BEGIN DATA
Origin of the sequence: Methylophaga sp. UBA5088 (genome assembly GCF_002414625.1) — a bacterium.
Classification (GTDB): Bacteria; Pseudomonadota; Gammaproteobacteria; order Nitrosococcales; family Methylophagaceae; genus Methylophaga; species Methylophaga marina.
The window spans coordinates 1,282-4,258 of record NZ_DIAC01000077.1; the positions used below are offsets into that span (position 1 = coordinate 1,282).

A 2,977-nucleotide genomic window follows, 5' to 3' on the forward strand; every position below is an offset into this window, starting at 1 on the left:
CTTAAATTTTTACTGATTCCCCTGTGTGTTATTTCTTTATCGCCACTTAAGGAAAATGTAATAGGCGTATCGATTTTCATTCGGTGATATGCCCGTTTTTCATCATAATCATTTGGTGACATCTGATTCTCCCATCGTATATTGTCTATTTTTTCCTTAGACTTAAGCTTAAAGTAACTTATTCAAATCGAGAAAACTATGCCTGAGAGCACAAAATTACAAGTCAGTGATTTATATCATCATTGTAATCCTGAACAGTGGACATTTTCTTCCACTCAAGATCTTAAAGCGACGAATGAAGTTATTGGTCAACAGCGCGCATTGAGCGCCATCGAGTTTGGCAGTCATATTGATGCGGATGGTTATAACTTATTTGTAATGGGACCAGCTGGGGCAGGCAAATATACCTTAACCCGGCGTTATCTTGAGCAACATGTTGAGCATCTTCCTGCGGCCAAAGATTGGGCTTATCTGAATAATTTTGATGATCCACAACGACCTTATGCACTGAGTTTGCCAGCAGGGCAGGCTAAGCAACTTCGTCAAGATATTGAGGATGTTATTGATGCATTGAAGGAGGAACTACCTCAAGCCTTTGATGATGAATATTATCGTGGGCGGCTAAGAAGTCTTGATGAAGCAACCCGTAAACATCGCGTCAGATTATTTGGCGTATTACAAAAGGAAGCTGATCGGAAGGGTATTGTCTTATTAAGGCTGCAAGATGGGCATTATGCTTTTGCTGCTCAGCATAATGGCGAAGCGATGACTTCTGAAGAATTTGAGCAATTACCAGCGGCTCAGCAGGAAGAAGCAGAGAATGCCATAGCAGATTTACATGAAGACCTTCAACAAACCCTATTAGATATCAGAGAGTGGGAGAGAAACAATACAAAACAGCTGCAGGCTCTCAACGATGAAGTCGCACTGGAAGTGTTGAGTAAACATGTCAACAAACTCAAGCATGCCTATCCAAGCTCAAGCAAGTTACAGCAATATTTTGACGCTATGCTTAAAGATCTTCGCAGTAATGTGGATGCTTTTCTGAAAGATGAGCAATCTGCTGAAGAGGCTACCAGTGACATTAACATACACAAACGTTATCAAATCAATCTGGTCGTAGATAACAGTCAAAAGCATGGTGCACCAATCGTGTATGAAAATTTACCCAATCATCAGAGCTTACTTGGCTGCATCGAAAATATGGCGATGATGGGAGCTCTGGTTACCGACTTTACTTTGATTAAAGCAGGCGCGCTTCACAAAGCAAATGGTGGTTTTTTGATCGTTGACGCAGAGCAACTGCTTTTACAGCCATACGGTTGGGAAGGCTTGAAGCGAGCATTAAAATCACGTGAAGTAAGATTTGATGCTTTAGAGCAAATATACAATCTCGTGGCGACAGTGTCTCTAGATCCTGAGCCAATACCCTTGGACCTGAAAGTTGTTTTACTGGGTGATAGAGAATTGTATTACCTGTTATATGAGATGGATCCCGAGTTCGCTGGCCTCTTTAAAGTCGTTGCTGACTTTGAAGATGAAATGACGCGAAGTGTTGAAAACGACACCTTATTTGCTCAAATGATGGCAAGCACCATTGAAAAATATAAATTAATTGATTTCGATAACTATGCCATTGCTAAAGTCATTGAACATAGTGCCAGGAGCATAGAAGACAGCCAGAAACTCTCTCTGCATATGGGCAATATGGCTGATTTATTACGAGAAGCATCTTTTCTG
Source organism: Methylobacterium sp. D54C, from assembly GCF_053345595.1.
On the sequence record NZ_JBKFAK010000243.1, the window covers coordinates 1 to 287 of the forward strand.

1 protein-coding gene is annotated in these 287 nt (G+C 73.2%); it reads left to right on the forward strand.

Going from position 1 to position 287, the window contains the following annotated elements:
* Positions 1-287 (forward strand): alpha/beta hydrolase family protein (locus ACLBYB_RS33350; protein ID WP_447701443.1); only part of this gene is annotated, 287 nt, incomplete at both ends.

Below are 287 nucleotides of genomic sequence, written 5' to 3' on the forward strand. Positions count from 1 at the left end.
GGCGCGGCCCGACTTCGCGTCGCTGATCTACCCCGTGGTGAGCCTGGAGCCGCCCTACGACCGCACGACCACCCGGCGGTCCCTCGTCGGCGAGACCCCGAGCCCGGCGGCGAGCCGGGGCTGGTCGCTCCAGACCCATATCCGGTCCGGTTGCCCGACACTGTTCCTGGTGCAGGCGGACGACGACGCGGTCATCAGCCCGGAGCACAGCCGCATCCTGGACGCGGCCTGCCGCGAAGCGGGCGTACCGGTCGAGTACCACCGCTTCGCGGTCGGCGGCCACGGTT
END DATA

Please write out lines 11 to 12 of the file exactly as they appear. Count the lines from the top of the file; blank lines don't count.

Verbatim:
Below are 287 nucleotides of genomic sequence, written 5' to 3' on the forward strand. Positions count from 1 at the left end.
GGCGCGGCCCGACTTCGCGTCGCTGATCTACCCCGTGGTGAGCCTGGAGCCGCCCTACGACCGCACGACCACCCGGCGGTCCCTCGTCGGCGAGACCCCGAGCCCGGCGGCGAGCCGGGGCTGGTCGCTCCAGACCCATATCCGGTCCGGTTGCCCGACACTGTTCCTGGTGCAGGCGGACGACGACGCGGTCATCAGCCCGGAGCACAGCCGCATCCTGGACGCGGCCTGCCGCGAAGCGGGCGTACCGGTCGAGTACCACCGCTTCGCGGTCGGCGGCCACGGTT